I wonder also whether the supplied tyres were somewhat low-cost; I’d completed only some 50 miles on the bike before I got a puncture in the back tube. To be fair, it looked like a pinch puncture, and so the inflation pressure may have been too low. But to be on the safe side, I’ve replaced the rear tyre – a Kenda – with a much more solid-looking (and universally recommended) Schwalbe Marathon Plus. Given that the price point of the bike is quite some distance from its (decent) rivals, I’d be inclined to suggest that better tyres should be specified as standard, even if the price is slightly increased as a result.
There are a number of irritations around the battery housing, though they are probably easily rectified. The ignition key in the battery also fits a frame lock to keep the battery from being stolen, but on mine the key sometimes requires several minutes of wiggling before the lock will open. It feels like the key perhaps has not been cut particularly well. That said, there may be no point locking the battery in, since the lock screws inexplicably are exposed even when the battery is in situ, making the lock somewhat redundant! And recently after some 100 miles of riding, it seems that the battery rest plate has shaken off its bolt nuts already, which might not have happened if anti-shake washers had been fitted.
There were some minor scratches on the bike as supplied, which in my excitement to get the bike home I didn’t initially notice. I might touch them up at some point, though I’m not averse to adding a few well-worn scratches myself. But it would be a nice touch to cover the bike in peelable plastic, so pre-sale nicks do not spoil its first appearance. The bike thoughtfully comes with a repair kit and a generic multi-tool; however, the tyre-levers were brittle and snapped on the first go, and the multi-tool didn’t have an 18mm tool suitable for removing the rear-wheel nuts.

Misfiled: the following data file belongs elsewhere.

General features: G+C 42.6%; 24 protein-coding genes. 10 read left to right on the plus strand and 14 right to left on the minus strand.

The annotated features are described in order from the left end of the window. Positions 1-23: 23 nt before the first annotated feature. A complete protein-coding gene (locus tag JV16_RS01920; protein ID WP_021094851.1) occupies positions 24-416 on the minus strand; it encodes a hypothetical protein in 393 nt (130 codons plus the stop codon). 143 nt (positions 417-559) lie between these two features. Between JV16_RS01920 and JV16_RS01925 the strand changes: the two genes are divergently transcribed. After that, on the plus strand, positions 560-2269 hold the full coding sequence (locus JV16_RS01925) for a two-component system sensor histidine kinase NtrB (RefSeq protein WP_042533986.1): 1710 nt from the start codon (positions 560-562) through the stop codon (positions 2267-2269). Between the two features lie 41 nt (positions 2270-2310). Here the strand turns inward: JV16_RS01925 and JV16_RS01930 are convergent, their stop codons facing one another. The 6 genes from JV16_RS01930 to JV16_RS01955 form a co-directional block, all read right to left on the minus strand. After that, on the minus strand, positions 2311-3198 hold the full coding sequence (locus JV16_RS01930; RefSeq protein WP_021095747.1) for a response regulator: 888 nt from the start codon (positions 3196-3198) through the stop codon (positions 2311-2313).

Last week, I commuted to work for the first time, with a round-trip of 9.5 miles per day. I’d originally thought the motor would be negated by the heavy weight of the bike, and that a non-trivial journey of this kind would leave the rider hot and perspiring, and thus unsuited to office commuting. But I’m pleased to have been wrong: the journey was good exercise but not exhausting, even though there were some inclines to deal with. That said, having experienced the bike for a month or so, I am now planning to borrow a lightweight unpowered bike to see if not having a motor is offset by a dramatically reduced weight. This just might have something to do with having recently been overtaken by a racing bike, doing a respectable 30mph to my weedy 15…
So, is it recommended? In general, yes – over short distances it’s great fun, and it’s an exciting ride off-road too. It can cope with longer commuting distances too, once the rider gets to know the range limitations. There are some minor quality points that could be improved, but as with all early-adopter products, time must be given for them to mature. The staff at the sole outlet are friendly, and are genuinely enthusiastic about their products.